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Discussion Starter · #1 ·
According to the TiVo guide data, HDNet Movies is showing Close Encounters of the Third Kind - Special Edition. But it seemed more like a mix of the original version and the special edition... there was no interior of the mothership in the end but a lot of the SE scenes were still intact. Is this some sort of final director's cut?


I enjoyed the HD presentation but was a little disappointed in the dynamic range of the soundtrack. I fully expected the mothership's musical response to shake the room but it didn't have much impact.
 

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I was wondering also what version HDNet has been showing, and from two different sites listing various verions of Hollywood releases that I've read, it seems they're showing the 1998 Collectors Edition version.


Close Encounters of the Third Kind (1977) - Numerous recuts since original 135-minute release in 1977:

- 132-minute "Special Edition" (replacing certain footage with previously cut scenes and newly-shot "Mothership Finale") released in 1980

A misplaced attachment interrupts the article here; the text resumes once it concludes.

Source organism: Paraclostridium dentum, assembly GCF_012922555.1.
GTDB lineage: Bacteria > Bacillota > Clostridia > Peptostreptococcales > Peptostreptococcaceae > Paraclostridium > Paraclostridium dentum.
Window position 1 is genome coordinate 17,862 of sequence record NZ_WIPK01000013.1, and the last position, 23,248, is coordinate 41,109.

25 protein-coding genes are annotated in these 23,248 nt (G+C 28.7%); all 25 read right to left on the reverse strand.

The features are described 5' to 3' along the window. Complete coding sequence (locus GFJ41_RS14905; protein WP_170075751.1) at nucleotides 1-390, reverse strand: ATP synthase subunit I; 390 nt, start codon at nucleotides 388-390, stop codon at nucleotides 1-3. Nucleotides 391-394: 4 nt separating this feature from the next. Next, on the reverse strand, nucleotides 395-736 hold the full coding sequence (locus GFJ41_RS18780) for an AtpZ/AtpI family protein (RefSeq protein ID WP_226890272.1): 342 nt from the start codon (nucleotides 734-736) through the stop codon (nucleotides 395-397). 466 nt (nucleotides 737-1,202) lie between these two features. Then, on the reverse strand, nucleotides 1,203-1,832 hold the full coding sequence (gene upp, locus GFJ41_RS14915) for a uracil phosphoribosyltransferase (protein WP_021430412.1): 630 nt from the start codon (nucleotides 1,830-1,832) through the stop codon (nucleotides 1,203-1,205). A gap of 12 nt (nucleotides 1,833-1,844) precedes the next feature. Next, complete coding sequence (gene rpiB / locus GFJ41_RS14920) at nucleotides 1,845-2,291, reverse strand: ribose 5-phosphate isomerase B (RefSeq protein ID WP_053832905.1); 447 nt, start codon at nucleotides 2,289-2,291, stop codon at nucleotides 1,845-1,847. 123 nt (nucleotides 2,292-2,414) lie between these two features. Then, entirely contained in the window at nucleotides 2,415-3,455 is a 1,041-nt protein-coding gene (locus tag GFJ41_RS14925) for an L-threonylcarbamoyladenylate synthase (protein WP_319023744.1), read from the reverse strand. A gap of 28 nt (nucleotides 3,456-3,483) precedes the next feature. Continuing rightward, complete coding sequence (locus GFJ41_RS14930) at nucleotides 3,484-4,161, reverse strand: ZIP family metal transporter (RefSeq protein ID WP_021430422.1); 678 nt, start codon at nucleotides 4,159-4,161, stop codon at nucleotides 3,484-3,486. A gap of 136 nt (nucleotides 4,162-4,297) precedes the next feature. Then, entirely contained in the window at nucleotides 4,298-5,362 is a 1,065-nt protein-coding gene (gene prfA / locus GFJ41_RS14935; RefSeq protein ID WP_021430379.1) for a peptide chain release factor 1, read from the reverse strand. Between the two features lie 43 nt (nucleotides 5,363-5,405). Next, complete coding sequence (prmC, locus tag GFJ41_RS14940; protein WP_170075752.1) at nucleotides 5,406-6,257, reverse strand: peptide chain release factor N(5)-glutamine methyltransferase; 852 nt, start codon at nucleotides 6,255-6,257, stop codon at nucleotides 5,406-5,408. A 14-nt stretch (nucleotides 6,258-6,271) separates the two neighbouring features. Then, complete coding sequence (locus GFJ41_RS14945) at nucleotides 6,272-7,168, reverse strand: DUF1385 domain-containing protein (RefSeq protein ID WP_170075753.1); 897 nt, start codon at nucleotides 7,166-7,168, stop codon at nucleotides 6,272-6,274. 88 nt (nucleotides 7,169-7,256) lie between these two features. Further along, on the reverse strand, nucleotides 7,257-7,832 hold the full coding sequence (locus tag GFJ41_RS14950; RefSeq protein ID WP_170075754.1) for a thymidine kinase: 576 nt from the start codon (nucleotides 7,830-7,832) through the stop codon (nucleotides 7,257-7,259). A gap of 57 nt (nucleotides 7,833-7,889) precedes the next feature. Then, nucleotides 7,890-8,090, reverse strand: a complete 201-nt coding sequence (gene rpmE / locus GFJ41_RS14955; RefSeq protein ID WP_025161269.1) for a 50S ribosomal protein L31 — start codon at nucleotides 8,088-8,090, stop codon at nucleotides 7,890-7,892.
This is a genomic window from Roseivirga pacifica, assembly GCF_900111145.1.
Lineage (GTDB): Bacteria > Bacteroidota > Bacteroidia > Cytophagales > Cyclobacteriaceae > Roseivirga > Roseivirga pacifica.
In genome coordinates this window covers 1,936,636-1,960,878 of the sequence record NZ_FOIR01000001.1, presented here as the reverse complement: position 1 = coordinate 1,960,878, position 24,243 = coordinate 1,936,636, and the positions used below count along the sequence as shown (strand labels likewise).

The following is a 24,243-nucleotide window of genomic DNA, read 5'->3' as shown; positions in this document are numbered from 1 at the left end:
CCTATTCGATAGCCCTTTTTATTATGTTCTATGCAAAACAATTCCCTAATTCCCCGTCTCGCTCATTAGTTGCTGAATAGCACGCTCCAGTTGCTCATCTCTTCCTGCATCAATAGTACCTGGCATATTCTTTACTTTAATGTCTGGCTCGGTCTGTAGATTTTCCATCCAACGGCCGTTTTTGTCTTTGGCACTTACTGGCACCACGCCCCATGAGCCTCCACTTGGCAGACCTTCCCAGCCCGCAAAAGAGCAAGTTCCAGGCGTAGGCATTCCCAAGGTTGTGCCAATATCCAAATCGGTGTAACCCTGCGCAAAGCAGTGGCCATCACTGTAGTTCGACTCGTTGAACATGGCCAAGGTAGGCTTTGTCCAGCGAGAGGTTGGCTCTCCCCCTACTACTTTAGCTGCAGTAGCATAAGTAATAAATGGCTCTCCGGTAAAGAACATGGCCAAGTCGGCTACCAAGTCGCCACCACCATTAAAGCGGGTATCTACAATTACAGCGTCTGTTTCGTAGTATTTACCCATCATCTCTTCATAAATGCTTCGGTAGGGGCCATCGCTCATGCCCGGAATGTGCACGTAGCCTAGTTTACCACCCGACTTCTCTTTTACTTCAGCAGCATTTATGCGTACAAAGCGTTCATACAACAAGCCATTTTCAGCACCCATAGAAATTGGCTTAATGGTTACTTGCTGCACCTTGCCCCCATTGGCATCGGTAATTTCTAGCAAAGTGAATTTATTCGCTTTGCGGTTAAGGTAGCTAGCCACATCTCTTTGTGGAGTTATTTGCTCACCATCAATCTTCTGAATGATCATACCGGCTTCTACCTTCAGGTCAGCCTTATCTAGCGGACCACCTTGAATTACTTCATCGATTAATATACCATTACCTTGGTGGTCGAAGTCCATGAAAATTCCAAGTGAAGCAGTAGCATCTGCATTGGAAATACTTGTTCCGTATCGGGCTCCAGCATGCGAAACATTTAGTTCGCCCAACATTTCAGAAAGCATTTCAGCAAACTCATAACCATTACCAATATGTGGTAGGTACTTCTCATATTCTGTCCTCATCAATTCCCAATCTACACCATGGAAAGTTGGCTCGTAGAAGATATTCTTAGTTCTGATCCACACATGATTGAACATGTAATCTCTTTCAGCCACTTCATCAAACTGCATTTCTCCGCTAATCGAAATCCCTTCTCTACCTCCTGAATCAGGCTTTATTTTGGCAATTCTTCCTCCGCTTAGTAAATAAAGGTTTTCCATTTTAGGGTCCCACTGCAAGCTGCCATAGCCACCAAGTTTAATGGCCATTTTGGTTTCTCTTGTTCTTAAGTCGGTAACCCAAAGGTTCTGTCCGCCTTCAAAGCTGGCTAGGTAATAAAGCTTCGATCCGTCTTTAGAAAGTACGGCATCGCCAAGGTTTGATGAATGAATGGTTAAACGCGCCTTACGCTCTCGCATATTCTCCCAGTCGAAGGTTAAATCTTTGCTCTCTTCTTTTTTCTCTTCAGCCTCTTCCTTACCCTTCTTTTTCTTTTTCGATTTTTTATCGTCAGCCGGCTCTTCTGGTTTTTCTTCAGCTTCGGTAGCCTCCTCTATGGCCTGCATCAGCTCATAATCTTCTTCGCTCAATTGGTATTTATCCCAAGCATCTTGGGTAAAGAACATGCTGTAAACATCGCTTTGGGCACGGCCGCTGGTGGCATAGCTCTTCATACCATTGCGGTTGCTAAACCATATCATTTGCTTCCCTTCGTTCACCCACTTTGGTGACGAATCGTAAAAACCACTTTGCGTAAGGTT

- syndicated/LaserDisc version (essentially the original release but replacing 30 seconds of footage with five seconds of a UFO shot from the "Special Edition") also runs 135 minutes

- 1982 network version (combining all known footage available at the time) runs 143 minutes

- 1998 137-minute "Collector's Edition" (also essentially the original version but with differently edited material and without "Special Edition"'s "Mothership Finale") is what's widely seen today
 

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Quote:
Originally Posted by flyersfan /forum/post/0


I enjoyed the HD presentation but was a little disappointed in the dynamic range of the soundtrack. I fully expected the mothership's musical response to shake the room but it didn't have much impact.

I've always been perplexed by this. I have a vivid memory of first seeing this film (with a 70mm print) at a big theater in San Francisco -- the audio was phenomenal, at least by the standards of the day. When that big note hit at the beginning of the film (when it goes from a black to a white screen), I (along with my popcorn bucket) hit the ceiling! The dynamic range was incredible and it scared the **** out of me. For whatever reason, this has never been captured in ANY of the video releases -- they have all been dull and lifeless.


It's all there on the original soundtrack CD though. That sounds great.
 

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Discussion Starter · #5 ·
Based on your description, videojames, I would agree that we saw the Collector's Edition.


I'd seen the SE version as a 10 yr old child and all I could recall were the musical call/response scenes and the mothership interior. Oh, and Dreyfuss playing with his potatoes.